The most prominent recent controversy about California school districts using borrowed money from bond sales to buy technology occurred during the fall 2012 campaign to pass the $2.4 billion Proposition Z bond measure for the San Diego Unified School District. The San Diego County Taxpayers Association led the charge in pointing out how the school district was spending bond proceeds on iPads. In the October 9, 2012 article Is School Bond Money Going to iPads Over Repairs? Fact Check, Voice of San Diego reported the following:

As of mid-September, the district says it had spent more than $379 million of its Prop. S funds. About 11 percent of that has been used to buy iPads, computers and other technologies, according to figures released by school officials.

While the article never actually stated the amount, 11 percent of $379 million is $42 million.

In a subsequent October 25, 2012 article $2,500 iPads? Fact Check, Voice of San Diego reported these findings:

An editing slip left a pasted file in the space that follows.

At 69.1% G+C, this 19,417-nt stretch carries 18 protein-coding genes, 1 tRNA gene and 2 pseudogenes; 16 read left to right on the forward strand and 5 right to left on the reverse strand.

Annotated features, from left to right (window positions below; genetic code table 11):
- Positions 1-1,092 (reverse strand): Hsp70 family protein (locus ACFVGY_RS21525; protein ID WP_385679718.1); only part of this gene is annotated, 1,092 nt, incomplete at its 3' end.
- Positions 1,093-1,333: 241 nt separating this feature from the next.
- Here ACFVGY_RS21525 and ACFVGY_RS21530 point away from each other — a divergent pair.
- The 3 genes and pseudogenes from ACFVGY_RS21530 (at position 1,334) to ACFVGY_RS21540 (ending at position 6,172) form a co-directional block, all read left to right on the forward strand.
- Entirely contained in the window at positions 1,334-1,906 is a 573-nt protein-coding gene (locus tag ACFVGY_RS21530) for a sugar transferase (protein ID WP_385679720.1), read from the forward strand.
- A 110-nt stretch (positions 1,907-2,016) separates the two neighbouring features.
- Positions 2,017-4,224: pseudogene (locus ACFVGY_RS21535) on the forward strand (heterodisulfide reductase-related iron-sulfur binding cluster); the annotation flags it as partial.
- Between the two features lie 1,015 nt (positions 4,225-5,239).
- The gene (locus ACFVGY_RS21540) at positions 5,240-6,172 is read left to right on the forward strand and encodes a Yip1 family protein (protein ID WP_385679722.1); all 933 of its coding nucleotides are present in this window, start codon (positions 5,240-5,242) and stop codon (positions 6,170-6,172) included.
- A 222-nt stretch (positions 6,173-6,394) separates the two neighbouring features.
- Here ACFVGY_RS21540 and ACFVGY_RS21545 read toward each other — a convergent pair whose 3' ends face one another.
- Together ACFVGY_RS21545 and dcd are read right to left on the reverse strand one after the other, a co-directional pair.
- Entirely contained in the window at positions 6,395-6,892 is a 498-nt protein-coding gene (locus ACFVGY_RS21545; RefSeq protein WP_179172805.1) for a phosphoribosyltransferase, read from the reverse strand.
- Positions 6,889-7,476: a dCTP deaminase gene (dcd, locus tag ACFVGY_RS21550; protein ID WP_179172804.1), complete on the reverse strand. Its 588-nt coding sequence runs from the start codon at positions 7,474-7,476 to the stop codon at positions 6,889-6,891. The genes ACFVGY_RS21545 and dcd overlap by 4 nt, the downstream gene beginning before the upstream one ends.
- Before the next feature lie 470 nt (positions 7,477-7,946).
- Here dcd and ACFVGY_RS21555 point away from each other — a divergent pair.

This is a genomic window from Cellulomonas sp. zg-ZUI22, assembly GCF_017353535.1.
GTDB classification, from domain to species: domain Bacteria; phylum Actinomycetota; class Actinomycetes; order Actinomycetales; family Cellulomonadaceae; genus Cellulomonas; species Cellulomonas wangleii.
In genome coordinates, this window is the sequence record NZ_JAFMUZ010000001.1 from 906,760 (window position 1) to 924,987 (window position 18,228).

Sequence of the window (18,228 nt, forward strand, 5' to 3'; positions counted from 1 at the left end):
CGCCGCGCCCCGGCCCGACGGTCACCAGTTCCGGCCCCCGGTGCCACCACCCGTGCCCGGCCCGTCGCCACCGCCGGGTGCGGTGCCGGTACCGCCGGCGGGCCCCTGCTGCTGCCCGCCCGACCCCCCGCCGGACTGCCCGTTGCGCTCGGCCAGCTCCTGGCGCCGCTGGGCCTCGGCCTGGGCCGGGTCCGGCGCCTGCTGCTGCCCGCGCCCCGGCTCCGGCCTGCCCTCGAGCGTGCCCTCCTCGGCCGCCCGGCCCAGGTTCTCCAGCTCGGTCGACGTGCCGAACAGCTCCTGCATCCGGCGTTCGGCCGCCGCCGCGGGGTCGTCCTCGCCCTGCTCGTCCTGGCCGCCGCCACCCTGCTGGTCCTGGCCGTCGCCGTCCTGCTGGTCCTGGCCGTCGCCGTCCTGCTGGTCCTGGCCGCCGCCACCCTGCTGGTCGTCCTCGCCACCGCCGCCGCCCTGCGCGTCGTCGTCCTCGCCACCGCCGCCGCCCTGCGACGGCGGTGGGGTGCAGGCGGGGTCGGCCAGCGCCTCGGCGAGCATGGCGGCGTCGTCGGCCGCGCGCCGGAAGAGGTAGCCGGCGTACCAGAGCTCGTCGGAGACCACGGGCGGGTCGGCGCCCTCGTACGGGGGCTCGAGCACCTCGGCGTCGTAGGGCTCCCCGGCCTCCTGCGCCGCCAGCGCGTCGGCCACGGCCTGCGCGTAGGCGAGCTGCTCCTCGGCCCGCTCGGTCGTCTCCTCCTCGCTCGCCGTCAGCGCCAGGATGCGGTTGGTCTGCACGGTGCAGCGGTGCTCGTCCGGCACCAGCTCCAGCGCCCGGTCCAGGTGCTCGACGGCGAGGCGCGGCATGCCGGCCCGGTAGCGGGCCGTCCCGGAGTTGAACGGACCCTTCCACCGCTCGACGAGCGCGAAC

A display case at San Diego Unified School District administrative headquarters highlighting the Proposition S bond measure. The school board has not yet directed district personnel to enhance the display with the original signed Project Labor Agreement negotiated with union officials.

A display case at San Diego Unified School District administrative headquarters highlights the Proposition S bond measure.

The school district used some money collected under Proposition S, the bond approved in 2008, to invest in classroom technology upgrades, including more than 21,500 iPads and nearly 77,800 laptops. More purchases are planned next year…

The iPad purchases came in two phases. First, the district used a series of highly controversial 40-year bonds to buy 10,729 iPads. The district says each iPad cost $420 plus another $116.50 for three-year warranties and accessories. After reviewing bond documents, we calculated that the district will pay an average of about 7.6 times that amount once the final bill comes due. That means a single iPad will cost $4,077.